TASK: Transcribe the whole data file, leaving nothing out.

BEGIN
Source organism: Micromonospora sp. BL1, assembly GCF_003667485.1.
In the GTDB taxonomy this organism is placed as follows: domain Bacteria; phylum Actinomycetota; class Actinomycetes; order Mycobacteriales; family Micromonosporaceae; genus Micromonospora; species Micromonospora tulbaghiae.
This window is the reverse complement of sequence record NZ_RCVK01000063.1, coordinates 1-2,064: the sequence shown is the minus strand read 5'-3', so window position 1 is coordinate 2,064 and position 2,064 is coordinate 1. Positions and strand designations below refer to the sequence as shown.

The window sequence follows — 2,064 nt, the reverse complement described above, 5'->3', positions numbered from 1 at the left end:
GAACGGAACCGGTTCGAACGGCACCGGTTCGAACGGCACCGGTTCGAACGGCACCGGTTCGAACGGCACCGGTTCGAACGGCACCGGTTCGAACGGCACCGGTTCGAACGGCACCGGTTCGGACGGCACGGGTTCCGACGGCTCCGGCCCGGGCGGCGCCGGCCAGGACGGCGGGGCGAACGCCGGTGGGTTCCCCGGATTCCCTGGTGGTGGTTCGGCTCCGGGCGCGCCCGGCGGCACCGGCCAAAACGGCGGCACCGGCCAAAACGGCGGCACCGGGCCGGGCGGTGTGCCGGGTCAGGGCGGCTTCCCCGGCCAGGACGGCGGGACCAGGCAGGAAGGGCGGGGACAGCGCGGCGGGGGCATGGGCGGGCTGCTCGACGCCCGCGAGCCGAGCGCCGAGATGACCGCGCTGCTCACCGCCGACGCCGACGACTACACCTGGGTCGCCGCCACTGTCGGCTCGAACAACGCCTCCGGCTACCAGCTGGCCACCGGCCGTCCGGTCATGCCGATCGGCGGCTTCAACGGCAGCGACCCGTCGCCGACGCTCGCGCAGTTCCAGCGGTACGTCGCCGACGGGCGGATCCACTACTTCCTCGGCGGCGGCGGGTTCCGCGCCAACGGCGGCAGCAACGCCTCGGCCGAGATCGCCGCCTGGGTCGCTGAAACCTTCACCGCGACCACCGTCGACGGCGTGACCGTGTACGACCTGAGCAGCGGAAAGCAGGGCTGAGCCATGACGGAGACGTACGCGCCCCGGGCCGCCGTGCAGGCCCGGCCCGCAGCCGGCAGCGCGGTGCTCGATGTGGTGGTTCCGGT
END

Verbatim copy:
Source organism: Micromonospora sp. BL1, assembly GCF_003667485.1.
In the GTDB taxonomy this organism is placed as follows: domain Bacteria; phylum Actinomycetota; class Actinomycetes; order Mycobacteriales; family Micromonosporaceae; genus Micromonospora; species Micromonospora tulbaghiae.
This window is the reverse complement of sequence record NZ_RCVK01000063.1, coordinates 1-2,064: the sequence shown is the minus strand read 5'-3', so window position 1 is coordinate 2,064 and position 2,064 is coordinate 1. Positions and strand designations below refer to the sequence as shown.

The window sequence follows — 2,064 nt, the reverse complement described above, 5'->3', positions numbered from 1 at the left end:
GAACGGAACCGGTTCGAACGGCACCGGTTCGAACGGCACCGGTTCGAACGGCACCGGTTCGAACGGCACCGGTTCGAACGGCACCGGTTCGAACGGCACCGGTTCGAACGGCACCGGTTCGGACGGCACGGGTTCCGACGGCTCCGGCCCGGGCGGCGCCGGCCAGGACGGCGGGGCGAACGCCGGTGGGTTCCCCGGATTCCCTGGTGGTGGTTCGGCTCCGGGCGCGCCCGGCGGCACCGGCCAAAACGGCGGCACCGGCCAAAACGGCGGCACCGGGCCGGGCGGTGTGCCGGGTCAGGGCGGCTTCCCCGGCCAGGACGGCGGGACCAGGCAGGAAGGGCGGGGACAGCGCGGCGGGGGCATGGGCGGGCTGCTCGACGCCCGCGAGCCGAGCGCCGAGATGACCGCGCTGCTCACCGCCGACGCCGACGACTACACCTGGGTCGCCGCCACTGTCGGCTCGAACAACGCCTCCGGCTACCAGCTGGCCACCGGCCGTCCGGTCATGCCGATCGGCGGCTTCAACGGCAGCGACCCGTCGCCGACGCTCGCGCAGTTCCAGCGGTACGTCGCCGACGGGCGGATCCACTACTTCCTCGGCGGCGGCGGGTTCCGCGCCAACGGCGGCAGCAACGCCTCGGCCGAGATCGCCGCCTGGGTCGCTGAAACCTTCACCGCGACCACCGTCGACGGCGTGACCGTGTACGACCTGAGCAGCGGAAAGCAGGGCTGAGCCATGACGGAGACGTACGCGCCCCGGGCCGCCGTGCAGGCCCGGCCCGCAGCCGGCAGCGCGGTGCTCGATGTGGTGGTTCCGGT